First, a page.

What does Herman Wouk's Inside, Outside, crinkle cookies and the command not to stray after one's heart or one's eyes all have in common?
They all remind me.
Here's the scene from Inside, Outside.
So Mother was talking to me, or else we were both sitting quietly, dreaming our dreams. Suddenly the door opened, and my brother Elya came running in with a great cry. After him came my father with a belt in his hand, hitting him and shouting, "My boy sleighing on Shabbess, and on a cake of ice! You, Elya, about to be bar mitzva! And to enter as a clerk in Oskar Cohen's lumberyard! You the best choir singer of Reb Mordechai! What will Reb Mordechai say when he hears it?"
With every sentence he belted Elya. They were both crying, and I cried too, and Mama cried. Never had I seen anything like this. It took Mother some time to calm Father down, but then he put his belt away, and went back next door to the shule. My brother Elya, after crying some more, also left for shule. Nothing was ever mentioned by my parents afterward. At least not in my presence. Only Mother said that she never before saw my father so excited, or striking one of his children.
As the years passed, and I grew up and began to understand things better, this incident kept coming back to my mind. I kept asking myself what made my father get so aroused. Was it the sin of sleighing on Saturday? I could hardly say so. He was not a fanatic; a believer in tradition, but I cannot imagine him punishing his son so severely for this sin. He would have admonished Elya and that would have hurt him more. No, that was not the reason.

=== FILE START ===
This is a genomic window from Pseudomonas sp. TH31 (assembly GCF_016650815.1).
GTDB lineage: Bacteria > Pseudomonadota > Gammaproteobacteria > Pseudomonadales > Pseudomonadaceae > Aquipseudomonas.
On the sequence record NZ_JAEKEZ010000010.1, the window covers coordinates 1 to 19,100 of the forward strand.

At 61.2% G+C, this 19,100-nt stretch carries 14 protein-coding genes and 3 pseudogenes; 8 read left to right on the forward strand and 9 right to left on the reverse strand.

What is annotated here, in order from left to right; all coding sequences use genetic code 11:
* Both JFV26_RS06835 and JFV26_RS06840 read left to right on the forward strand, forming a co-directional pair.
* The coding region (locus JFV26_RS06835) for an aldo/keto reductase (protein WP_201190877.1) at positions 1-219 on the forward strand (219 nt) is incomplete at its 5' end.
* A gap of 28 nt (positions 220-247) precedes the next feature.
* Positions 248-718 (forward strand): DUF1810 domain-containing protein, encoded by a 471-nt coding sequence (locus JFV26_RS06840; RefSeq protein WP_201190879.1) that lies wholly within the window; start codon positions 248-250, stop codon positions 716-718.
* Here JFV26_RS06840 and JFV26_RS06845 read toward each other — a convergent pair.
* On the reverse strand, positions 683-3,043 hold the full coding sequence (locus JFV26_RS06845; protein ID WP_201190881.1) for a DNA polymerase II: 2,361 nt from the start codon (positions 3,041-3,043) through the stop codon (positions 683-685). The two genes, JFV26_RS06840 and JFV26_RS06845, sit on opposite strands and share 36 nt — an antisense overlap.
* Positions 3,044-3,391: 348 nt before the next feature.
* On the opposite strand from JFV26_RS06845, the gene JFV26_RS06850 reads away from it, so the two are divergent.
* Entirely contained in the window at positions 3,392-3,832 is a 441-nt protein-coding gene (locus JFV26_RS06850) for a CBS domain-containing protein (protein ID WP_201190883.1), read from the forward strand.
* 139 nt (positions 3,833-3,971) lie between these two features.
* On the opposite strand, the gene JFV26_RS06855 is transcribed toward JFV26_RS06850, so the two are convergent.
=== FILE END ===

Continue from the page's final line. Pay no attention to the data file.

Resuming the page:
Was it fear of losing his job? He did all the manual work of a shammas, taking care of the place and keeping the building and courtyard in order, also chanting the Torah, the haftoras and the megillas. My father did not have a strong voice but it was melodious, and he had a great ear for music. There was nothing but praise for his chanting. Still, there were some who were jealous of him and always looking to find fault. Father knew who they were. Perhaps he feared this act of Elya's would stir up a tumult, and cost us our livelihood.
But there was something more. He deeply loved his children. The mere thought of an accident, of Elya getting crushed by a cake of ice which overturned, or skidding into a hole in the ice and drowning, probably threw him into a frenzy. Never again did he strike one of us, for no matter what cause. This was probably the real reason.